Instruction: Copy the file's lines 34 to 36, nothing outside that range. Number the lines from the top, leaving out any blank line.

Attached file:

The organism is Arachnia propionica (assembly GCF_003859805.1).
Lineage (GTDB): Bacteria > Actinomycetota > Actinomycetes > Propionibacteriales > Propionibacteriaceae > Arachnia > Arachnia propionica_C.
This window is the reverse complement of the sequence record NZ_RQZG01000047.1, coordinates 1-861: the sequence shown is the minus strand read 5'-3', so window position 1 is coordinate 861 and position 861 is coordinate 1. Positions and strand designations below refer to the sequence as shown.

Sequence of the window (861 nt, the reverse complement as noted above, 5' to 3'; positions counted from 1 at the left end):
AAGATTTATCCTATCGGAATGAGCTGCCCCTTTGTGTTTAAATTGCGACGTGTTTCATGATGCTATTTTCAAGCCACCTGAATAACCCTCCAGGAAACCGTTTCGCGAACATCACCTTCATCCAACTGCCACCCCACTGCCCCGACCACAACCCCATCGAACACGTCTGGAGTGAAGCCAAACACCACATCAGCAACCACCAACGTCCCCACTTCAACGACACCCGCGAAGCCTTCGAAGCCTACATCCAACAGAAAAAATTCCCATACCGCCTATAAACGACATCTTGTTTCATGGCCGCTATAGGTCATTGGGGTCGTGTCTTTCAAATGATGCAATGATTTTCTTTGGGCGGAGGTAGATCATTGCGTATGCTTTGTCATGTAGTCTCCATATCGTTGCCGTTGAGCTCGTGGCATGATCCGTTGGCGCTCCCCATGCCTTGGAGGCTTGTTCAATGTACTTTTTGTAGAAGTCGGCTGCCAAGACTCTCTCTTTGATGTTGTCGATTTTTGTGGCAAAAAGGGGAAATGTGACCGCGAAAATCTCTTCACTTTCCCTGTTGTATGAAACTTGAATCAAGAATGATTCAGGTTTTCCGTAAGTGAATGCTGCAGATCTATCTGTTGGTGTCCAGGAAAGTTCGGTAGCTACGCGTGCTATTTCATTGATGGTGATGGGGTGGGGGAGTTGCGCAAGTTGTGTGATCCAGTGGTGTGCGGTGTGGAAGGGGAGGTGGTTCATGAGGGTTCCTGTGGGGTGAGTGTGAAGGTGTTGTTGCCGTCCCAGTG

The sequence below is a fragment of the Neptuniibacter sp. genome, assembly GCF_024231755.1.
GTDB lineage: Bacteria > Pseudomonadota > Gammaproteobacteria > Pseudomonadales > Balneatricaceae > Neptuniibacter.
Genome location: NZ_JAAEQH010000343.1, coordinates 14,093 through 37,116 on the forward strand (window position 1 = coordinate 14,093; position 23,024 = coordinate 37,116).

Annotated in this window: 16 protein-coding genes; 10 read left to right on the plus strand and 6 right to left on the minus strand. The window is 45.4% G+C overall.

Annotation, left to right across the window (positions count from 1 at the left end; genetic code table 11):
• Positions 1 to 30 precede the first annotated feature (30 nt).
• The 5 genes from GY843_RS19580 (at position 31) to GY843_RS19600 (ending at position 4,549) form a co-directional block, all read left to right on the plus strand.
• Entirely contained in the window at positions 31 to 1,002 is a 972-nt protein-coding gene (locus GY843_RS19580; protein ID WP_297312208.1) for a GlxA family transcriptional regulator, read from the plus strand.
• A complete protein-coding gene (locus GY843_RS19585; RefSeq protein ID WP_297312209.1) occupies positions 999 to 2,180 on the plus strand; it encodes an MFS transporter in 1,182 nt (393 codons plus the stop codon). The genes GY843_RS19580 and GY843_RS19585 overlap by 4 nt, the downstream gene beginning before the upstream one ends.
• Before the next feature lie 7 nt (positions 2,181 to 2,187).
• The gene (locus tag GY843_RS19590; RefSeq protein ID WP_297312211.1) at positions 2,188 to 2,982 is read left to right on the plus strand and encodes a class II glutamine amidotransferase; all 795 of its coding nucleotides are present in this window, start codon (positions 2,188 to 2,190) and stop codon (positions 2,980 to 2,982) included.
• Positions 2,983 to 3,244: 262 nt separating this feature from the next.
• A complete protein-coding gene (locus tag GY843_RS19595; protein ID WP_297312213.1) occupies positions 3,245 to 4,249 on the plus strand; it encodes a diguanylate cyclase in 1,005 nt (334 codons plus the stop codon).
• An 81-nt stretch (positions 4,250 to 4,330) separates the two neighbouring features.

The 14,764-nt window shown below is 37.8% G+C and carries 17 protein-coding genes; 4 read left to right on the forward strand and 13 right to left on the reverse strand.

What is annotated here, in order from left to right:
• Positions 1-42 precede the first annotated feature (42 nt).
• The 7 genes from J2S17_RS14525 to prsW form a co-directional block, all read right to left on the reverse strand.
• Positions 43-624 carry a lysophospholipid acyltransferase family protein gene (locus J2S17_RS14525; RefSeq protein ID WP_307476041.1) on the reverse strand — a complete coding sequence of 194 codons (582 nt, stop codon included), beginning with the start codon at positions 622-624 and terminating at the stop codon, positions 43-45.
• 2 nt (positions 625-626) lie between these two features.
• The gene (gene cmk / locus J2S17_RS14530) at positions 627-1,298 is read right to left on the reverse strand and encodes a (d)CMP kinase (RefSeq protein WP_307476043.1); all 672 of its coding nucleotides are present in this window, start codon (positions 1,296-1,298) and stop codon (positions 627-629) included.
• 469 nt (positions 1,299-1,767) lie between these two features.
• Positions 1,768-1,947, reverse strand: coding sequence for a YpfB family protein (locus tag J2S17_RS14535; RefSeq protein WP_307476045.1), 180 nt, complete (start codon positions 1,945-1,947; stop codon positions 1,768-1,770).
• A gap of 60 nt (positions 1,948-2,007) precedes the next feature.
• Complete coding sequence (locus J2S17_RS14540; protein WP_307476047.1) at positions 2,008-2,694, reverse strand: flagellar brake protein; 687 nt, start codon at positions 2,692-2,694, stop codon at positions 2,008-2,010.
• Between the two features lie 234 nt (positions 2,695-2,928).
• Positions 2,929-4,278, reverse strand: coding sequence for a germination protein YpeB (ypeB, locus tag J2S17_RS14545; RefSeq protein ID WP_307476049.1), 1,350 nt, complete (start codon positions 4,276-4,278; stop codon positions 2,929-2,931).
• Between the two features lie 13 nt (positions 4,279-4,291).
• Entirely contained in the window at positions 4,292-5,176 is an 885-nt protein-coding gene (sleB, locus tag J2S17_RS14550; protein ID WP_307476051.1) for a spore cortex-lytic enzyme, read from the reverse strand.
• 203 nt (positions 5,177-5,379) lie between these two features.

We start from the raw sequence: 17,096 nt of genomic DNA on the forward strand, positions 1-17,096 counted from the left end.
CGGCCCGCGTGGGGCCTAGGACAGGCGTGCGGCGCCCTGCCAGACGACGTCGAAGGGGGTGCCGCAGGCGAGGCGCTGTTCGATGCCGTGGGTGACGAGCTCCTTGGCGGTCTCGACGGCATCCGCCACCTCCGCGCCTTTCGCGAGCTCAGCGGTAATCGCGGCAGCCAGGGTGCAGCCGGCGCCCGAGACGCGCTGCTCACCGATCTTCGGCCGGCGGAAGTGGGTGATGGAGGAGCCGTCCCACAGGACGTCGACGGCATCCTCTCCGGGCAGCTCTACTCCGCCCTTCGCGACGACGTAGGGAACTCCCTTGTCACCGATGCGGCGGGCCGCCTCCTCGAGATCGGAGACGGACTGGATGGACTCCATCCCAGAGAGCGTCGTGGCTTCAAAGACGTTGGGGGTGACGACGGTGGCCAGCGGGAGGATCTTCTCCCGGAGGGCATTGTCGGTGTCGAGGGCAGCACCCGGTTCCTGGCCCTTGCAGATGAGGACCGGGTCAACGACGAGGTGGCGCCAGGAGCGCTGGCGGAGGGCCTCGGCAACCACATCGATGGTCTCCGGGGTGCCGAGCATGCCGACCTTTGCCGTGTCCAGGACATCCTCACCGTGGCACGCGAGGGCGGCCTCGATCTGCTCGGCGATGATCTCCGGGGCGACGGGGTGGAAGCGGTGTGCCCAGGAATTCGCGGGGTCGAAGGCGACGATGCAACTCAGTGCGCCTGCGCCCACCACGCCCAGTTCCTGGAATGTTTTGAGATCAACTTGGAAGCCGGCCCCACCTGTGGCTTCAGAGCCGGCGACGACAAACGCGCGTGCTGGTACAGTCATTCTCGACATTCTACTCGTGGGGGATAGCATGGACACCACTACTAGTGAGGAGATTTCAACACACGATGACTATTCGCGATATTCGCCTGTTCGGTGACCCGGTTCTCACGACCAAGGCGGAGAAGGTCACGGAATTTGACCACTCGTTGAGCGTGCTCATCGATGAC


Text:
• Entirely contained in the window at positions 4,292-5,176 is an 885-nt protein-coding gene (sleB, locus tag J2S17_RS14550; protein ID WP_307476051.1) for a spore cortex-lytic enzyme, read from the reverse strand.
• 203 nt (positions 5,177-5,379) lie between these two features.

We start from the raw sequence: 17,096 nt of genomic DNA on the forward strand, positions 1-17,096 counted from the left end.